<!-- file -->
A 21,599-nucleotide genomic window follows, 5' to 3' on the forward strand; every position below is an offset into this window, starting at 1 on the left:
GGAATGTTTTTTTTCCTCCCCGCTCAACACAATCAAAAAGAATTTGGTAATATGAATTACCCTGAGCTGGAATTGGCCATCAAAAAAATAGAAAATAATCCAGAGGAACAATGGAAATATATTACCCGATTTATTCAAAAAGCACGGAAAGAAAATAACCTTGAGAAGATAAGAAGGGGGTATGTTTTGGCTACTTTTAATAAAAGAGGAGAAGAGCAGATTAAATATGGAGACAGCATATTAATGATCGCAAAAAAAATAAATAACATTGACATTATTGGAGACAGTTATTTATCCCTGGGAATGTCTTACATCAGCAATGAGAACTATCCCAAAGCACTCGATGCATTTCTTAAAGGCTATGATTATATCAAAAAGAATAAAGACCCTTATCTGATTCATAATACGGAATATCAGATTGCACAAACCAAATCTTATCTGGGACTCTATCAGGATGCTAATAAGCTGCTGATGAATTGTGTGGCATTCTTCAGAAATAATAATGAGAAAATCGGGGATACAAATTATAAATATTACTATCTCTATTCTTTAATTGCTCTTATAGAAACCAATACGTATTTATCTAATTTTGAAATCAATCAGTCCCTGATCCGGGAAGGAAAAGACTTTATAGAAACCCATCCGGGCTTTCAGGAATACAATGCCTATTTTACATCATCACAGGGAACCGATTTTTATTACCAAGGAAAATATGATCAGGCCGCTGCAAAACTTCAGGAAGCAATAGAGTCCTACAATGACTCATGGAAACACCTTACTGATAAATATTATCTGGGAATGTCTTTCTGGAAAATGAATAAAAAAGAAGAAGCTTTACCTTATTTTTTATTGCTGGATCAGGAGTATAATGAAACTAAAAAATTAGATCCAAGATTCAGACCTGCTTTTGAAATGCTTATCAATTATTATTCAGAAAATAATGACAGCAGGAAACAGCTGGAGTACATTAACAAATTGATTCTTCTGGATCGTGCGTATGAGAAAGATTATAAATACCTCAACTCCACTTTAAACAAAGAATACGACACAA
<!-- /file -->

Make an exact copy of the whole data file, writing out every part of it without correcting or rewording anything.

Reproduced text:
A 21,599-nucleotide genomic window follows, 5' to 3' on the forward strand; every position below is an offset into this window, starting at 1 on the left:
GGAATGTTTTTTTTCCTCCCCGCTCAACACAATCAAAAAGAATTTGGTAATATGAATTACCCTGAGCTGGAATTGGCCATCAAAAAAATAGAAAATAATCCAGAGGAACAATGGAAATATATTACCCGATTTATTCAAAAAGCACGGAAAGAAAATAACCTTGAGAAGATAAGAAGGGGGTATGTTTTGGCTACTTTTAATAAAAGAGGAGAAGAGCAGATTAAATATGGAGACAGCATATTAATGATCGCAAAAAAAATAAATAACATTGACATTATTGGAGACAGTTATTTATCCCTGGGAATGTCTTACATCAGCAATGAGAACTATCCCAAAGCACTCGATGCATTTCTTAAAGGCTATGATTATATCAAAAAGAATAAAGACCCTTATCTGATTCATAATACGGAATATCAGATTGCACAAACCAAATCTTATCTGGGACTCTATCAGGATGCTAATAAGCTGCTGATGAATTGTGTGGCATTCTTCAGAAATAATAATGAGAAAATCGGGGATACAAATTATAAATATTACTATCTCTATTCTTTAATTGCTCTTATAGAAACCAATACGTATTTATCTAATTTTGAAATCAATCAGTCCCTGATCCGGGAAGGAAAAGACTTTATAGAAACCCATCCGGGCTTTCAGGAATACAATGCCTATTTTACATCATCACAGGGAACCGATTTTTATTACCAAGGAAAATATGATCAGGCCGCTGCAAAACTTCAGGAAGCAATAGAGTCCTACAATGACTCATGGAAACACCTTACTGATAAATATTATCTGGGAATGTCTTTCTGGAAAATGAATAAAAAAGAAGAAGCTTTACCTTATTTTTTATTGCTGGATCAGGAGTATAATGAAACTAAAAAATTAGATCCAAGATTCAGACCTGCTTTTGAAATGCTTATCAATTATTATTCAGAAAATAATGACAGCAGGAAACAGCTGGAGTACATTAACAAATTGATTCTTCTGGATCGTGCGTATGAGAAAGATTATAAATACCTCAACTCCACTTTAAACAAAGAATACGACACAA